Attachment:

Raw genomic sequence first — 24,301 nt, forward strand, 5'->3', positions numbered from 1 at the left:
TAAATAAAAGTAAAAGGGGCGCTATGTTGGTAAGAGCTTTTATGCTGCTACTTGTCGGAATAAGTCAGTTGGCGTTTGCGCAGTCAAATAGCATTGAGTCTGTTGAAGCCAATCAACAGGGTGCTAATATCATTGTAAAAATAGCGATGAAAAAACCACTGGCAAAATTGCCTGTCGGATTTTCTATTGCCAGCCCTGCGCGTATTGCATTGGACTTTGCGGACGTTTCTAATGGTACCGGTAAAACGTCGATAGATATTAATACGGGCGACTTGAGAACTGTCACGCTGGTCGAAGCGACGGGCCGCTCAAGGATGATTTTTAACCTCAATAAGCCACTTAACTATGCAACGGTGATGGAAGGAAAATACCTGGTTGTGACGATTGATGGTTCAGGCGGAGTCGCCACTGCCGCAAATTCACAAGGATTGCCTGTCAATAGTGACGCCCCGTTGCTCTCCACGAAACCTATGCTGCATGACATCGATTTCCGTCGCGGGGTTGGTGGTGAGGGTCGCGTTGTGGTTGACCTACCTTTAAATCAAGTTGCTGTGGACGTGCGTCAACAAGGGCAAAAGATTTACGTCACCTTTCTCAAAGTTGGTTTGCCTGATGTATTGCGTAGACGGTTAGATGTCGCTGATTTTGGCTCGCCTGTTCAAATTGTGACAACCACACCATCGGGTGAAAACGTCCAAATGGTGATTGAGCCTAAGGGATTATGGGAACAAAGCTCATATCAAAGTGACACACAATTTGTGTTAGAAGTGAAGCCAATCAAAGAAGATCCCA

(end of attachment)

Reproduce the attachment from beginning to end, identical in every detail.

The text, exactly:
Raw genomic sequence first — 24,301 nt, forward strand, 5'->3', positions numbered from 1 at the left:
TAAATAAAAGTAAAAGGGGCGCTATGTTGGTAAGAGCTTTTATGCTGCTACTTGTCGGAATAAGTCAGTTGGCGTTTGCGCAGTCAAATAGCATTGAGTCTGTTGAAGCCAATCAACAGGGTGCTAATATCATTGTAAAAATAGCGATGAAAAAACCACTGGCAAAATTGCCTGTCGGATTTTCTATTGCCAGCCCTGCGCGTATTGCATTGGACTTTGCGGACGTTTCTAATGGTACCGGTAAAACGTCGATAGATATTAATACGGGCGACTTGAGAACTGTCACGCTGGTCGAAGCGACGGGCCGCTCAAGGATGATTTTTAACCTCAATAAGCCACTTAACTATGCAACGGTGATGGAAGGAAAATACCTGGTTGTGACGATTGATGGTTCAGGCGGAGTCGCCACTGCCGCAAATTCACAAGGATTGCCTGTCAATAGTGACGCCCCGTTGCTCTCCACGAAACCTATGCTGCATGACATCGATTTCCGTCGCGGGGTTGGTGGTGAGGGTCGCGTTGTGGTTGACCTACCTTTAAATCAAGTTGCTGTGGACGTGCGTCAACAAGGGCAAAAGATTTACGTCACCTTTCTCAAAGTTGGTTTGCCTGATGTATTGCGTAGACGGTTAGATGTCGCTGATTTTGGCTCGCCTGTTCAAATTGTGACAACCACACCATCGGGTGAAAACGTCCAAATGGTGATTGAGCCTAAGGGATTATGGGAACAAAGCTCATATCAAAGTGACACACAATTTGTGTTAGAAGTGAAGCCAATCAAAGAAGATCCCA